The Lookout
  • Time for Mubarak to go? Why Obama hedges

    obama mubarakIn a press conference this afternoon, President Obama denounced the Egyptian government's acts of "suppression" and "violence" during the protests, and called for "an orderly transition process, right now." But, as he has throughout the crisis in Egypt, he stopped short of demanding that President Hosni Mubarak leave office immediately.

    Mubarak has said he'll go in September, when elections are scheduled. But for the hundreds of thousands of protesters who thronged Tahrir Square again today, that's not good enough. So why won't Obama call for Mubarak to leave office now? To help answer that question, The Lookout spoke to Daniel Levy, co-director of the Middle East Task Force at the New America Foundation.

    Levy explained that there are some legitimate constraints on what Obama can prudently do and say. To start, Levy said, he doesn't have the power to make Mubarak leave. "President Obama cannot wave a magic wand and get Mubarak onto a plane or into a retirement home," Levy said. "America has leverage, but it's not decisive leverage."

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  • Here is our roster of stories that managed to evade the full-on blog treatment:

    • New Orleans is 29 percent smaller than it was pre-Katrina, but it is more affluent. (New York Times and Bloomberg)

    • Verizon has already completely sold its stock of the new iPhone. (PC Mag)

    • There are more drilling rigs in the Gulf of Mexico now than there were prior to the BP oil disaster. (Nola.com)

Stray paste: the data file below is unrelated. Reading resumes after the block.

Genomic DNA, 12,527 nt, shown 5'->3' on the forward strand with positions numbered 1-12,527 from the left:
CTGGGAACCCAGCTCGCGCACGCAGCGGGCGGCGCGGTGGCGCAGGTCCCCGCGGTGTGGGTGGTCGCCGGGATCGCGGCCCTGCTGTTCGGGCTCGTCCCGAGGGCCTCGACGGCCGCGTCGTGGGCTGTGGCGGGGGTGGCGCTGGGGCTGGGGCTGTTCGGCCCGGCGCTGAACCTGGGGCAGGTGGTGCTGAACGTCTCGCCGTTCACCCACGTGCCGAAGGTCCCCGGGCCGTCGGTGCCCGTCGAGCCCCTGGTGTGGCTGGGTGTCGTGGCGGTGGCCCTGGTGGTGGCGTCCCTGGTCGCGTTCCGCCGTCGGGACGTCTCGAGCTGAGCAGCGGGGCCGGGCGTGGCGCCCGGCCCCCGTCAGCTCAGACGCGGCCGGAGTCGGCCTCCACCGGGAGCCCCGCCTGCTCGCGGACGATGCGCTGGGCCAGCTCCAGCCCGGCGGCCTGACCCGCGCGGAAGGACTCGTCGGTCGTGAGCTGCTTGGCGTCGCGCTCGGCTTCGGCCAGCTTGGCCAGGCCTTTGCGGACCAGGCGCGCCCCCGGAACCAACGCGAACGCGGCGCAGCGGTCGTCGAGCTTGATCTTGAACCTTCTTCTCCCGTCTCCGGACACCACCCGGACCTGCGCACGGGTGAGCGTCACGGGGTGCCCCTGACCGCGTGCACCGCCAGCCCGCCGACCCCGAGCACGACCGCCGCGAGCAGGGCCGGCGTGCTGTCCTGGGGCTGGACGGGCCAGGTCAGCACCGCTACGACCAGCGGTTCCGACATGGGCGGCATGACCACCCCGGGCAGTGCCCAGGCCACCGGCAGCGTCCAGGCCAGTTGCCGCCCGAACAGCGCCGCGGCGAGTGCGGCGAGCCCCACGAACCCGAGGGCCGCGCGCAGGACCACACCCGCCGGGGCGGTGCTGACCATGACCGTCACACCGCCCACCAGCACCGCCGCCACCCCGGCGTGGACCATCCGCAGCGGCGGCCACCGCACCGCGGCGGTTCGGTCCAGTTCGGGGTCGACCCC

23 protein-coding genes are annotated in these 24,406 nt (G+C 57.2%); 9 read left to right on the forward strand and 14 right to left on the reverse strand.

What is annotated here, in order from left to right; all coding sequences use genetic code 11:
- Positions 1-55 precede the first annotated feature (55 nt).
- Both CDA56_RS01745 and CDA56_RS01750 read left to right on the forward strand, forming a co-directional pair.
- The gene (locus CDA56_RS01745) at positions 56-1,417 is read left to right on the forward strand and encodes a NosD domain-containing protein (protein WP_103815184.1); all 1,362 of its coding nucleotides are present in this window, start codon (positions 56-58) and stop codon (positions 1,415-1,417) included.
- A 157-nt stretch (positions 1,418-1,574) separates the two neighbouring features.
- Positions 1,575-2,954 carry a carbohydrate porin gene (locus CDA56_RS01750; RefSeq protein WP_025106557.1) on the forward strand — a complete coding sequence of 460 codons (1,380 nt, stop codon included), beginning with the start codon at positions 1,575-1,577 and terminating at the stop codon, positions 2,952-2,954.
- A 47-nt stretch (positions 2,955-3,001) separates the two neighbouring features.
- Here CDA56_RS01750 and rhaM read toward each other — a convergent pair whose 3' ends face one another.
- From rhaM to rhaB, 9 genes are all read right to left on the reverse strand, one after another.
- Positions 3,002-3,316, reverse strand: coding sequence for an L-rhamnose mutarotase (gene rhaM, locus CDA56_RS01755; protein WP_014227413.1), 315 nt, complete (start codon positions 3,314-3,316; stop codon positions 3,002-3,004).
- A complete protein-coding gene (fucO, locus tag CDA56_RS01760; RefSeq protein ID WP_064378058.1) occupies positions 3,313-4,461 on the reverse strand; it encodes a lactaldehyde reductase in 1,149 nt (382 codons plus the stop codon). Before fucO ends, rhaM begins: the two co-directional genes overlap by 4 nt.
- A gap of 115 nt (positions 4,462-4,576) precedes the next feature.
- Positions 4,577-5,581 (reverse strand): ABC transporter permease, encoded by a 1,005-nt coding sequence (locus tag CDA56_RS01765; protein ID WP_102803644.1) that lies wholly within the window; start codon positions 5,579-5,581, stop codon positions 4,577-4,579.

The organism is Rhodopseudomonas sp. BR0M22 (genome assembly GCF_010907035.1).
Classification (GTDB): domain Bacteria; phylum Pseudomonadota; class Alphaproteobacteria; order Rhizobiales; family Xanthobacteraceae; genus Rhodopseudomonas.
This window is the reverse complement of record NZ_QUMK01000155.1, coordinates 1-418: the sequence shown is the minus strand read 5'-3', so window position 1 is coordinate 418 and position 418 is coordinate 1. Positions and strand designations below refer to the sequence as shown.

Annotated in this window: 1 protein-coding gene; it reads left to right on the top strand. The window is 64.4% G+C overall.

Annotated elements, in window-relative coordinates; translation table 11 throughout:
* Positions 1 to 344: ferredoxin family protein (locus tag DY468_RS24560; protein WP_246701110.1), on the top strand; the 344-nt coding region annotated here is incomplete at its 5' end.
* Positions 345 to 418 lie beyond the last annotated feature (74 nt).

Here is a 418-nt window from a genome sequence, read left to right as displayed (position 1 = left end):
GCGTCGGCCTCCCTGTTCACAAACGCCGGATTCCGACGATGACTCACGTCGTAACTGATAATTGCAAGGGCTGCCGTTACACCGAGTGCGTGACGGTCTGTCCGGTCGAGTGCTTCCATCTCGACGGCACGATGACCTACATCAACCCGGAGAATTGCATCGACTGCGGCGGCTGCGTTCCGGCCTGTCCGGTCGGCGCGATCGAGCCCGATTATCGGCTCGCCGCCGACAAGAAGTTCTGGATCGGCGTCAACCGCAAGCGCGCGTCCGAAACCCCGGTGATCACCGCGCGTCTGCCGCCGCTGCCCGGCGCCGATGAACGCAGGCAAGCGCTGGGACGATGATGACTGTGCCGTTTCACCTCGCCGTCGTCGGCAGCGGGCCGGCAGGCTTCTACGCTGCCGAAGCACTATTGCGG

Read More »from FINAL LOOK: New Orleans 29% smaller, but more affluent than it was pre-Katrina
  • AP100325137873School officials are under increasing pressure to protect students from cyber-bullying but face a legal vacuum on sanctioning students for online comments, EdWeek's Michelle R. Davis writes.

    In 2007 the Supreme Court ruled in favor of a principal who suspended a student for posting a banner across the street from the school that read "BONG HITS 4 JESUS." The court argued that the speech could encourage drug use even if not on school property, and thus the principal could remove it and discipline the student.

    But there is no strong precedent upholding a principal's right to discipline a student for online speech made off-campus, even if he or she argues it is affecting student safety on-campus. Upcoming decisions in two cases in the U.S. Court of Appeals for the Third Circuit may finally clear up how far administrators can go to punish online bullying in the future, Davis writes.

    Read More »from Principals face legal fog in cyber-bullying cases

Pagination

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  • Venus rises again to meet Keys in generation clash

    By Ian Ransom MELBOURNE (Reuters) - Evergreen Venus Williams turned back the clock at the Australian Open on Monday to book her first grand slam quarter-final in five years and set up an intriguing matchup with Madison Keys, the teenager touted as the future of American tennis. Williams' 6-3 2-6 6-1 upset of Agnieszka Radwanska under the Rod Laver Arena lights proved there was still life in her 34-year-old legs and ensured the United States would have a third woman in the last eight after younger sister Serena edged Spaniard Garbine Muguruza in the day session. Not since 2003 have three American women made it to the quarter-finals at Melbourne Park and 2004 was the last time at any grand slam. Fittingly, the Williams sisters were the two U.S. women accompanying Meghann Shaughnessy into the last eight in Melbourne in 2003, with Serena, Jennifer Capriati and Lindsay Davenport making the quarters at the U.S. Open the following year.

  • Golf-Bill Haas survives final-hole scare, wins Humana Challenge

    (Adds details, quotes) Jan 25 (Reuters) - Bill Haas survived a scare at the final hole to earn a one-stroke victory over five players at the $5.7 million Humana Challenge in the California desert on Sunday. Haas took the sole lead with a 10-foot birdie at the 16th hole at the PGA West Palmer course at La Quinta on his way to his second victory in the event formerly known as the Bob Hope Classic. He carded a 67 to finish at 22-under-par 266 for his sixth PGA Tour victory, leaving the 32-year-old only three short of catching his father, Jay Haas.

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